First, FP shape is described in the literature as a rounded, mushroom-like structure17,18. However, notable exceptions were also mentioned. Miller emphasized that the term “fungiform” is a misnomer and that many FP are not mushroom-shaped but can vary widely in size and morphology18. Melis et al. (2013) also described several papillae that were considered “distorted,” where the FP diameter in one direction was at least two standard deviations longer than in another direction19. Furthermore, Cheng & Robinson found that when indicating FP by staining, they ranged from flat-topped to elongated in appearance20. Noting the above exceptions, the characterization of an FP being round and mushroom-shaped appears too narrow a definition.
Second, FP color is described as “pink circles against a blue background”7 after staining the tongue with blue dye. Though staining lighter was the most consistent criterion of FP throughout the literature it was still not a uniform qualifier. Cheng & Robinson observed that FP were not always lightly stained, making identification difficult and uncertain20. It appears then that tongues absorb dye differently and while the contrast is apparent on many tongues, some become entirely blue with no distinction while others immediately lose any trace of blue dye21.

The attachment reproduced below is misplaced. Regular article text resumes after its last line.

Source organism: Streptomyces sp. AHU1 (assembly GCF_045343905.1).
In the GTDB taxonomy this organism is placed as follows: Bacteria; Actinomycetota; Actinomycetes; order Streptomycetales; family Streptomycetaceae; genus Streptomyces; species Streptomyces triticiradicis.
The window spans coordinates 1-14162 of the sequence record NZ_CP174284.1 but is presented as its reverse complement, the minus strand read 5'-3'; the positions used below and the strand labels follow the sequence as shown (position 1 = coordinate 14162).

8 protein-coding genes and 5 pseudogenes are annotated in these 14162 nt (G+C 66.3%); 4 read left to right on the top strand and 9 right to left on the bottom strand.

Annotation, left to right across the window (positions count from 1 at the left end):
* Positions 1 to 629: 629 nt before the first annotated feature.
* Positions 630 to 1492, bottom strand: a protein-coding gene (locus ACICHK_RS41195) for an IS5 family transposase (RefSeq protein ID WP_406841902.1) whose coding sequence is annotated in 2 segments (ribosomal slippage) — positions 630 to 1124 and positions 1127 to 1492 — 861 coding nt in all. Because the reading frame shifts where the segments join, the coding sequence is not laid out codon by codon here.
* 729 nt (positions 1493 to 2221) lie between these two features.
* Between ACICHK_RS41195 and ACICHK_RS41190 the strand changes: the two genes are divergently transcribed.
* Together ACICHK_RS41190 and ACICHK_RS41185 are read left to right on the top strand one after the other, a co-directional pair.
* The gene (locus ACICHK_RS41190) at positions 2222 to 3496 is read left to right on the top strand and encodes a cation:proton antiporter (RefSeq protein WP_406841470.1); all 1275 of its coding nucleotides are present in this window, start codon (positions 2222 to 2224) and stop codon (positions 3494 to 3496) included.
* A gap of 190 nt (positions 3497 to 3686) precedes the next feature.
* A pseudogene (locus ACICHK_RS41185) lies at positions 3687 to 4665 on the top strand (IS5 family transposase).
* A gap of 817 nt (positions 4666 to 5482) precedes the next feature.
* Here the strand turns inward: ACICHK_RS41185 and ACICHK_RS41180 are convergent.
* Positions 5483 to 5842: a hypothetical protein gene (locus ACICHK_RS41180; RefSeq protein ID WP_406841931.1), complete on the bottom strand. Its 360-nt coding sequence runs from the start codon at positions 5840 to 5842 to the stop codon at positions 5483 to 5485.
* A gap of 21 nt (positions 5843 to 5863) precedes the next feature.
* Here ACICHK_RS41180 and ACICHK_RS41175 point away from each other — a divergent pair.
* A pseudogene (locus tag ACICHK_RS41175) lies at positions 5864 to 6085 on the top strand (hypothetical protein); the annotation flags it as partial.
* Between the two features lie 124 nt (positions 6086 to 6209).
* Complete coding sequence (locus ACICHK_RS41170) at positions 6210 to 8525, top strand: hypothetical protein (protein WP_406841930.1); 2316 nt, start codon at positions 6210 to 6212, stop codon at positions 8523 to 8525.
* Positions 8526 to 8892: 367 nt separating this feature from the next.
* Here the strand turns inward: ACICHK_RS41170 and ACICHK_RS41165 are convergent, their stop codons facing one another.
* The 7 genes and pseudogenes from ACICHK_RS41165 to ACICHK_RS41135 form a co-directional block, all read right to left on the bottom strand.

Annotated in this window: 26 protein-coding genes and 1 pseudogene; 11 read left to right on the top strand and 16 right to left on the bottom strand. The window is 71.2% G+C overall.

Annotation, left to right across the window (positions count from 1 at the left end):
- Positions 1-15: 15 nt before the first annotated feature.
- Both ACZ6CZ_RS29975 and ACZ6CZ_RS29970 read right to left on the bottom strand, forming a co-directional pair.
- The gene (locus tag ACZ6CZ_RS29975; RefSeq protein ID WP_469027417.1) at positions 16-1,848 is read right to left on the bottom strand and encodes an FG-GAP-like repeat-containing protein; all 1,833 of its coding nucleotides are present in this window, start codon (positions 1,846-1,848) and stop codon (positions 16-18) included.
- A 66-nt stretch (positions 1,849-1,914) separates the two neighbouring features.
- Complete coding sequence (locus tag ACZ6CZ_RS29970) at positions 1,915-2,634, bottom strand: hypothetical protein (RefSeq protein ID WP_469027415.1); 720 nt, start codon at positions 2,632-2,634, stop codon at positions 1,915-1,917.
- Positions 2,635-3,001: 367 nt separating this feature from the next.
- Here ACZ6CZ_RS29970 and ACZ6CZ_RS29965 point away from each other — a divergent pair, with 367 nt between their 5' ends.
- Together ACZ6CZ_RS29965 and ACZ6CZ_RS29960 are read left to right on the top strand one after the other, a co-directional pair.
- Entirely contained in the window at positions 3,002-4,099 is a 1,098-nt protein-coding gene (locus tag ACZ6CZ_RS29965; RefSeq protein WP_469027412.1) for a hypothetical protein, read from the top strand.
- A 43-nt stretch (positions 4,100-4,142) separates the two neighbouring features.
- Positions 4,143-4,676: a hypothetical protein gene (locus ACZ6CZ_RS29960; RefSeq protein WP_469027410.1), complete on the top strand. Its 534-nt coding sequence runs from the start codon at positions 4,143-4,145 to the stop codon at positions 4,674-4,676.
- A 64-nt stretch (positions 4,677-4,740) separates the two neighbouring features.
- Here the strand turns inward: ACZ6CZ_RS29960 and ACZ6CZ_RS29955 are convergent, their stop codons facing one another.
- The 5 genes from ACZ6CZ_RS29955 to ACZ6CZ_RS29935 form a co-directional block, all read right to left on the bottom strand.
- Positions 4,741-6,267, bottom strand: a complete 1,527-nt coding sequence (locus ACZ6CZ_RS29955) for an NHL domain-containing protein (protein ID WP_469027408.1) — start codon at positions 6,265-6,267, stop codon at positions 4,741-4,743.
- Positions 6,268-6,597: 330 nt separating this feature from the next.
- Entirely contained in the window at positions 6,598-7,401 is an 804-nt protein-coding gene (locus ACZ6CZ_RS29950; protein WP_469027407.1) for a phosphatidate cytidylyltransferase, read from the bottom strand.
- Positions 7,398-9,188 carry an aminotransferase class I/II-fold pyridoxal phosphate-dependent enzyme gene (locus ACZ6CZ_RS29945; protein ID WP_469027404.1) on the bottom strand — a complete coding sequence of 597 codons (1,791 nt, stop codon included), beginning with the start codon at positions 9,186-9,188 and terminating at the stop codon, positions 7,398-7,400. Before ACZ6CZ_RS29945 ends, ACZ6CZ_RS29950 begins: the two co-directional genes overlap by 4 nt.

The third characteristic, FP size, was fairly consistent among papers, ranging from 0.5 mm to 0.97 mm6,18. In the literature Miller noted that there were two size ranges of papillae on the dorsal anterior of the tongue. The papillae with larger diameters were primarily fungiform and conical papillae, while the papillae with a smaller diameter were mostly filiform18. However, with the exception of the Beaver Dam Offspring Study21, size did not appear to determine if a structure is a FP in the literature, but was provided for papillae already classified as “fungiform".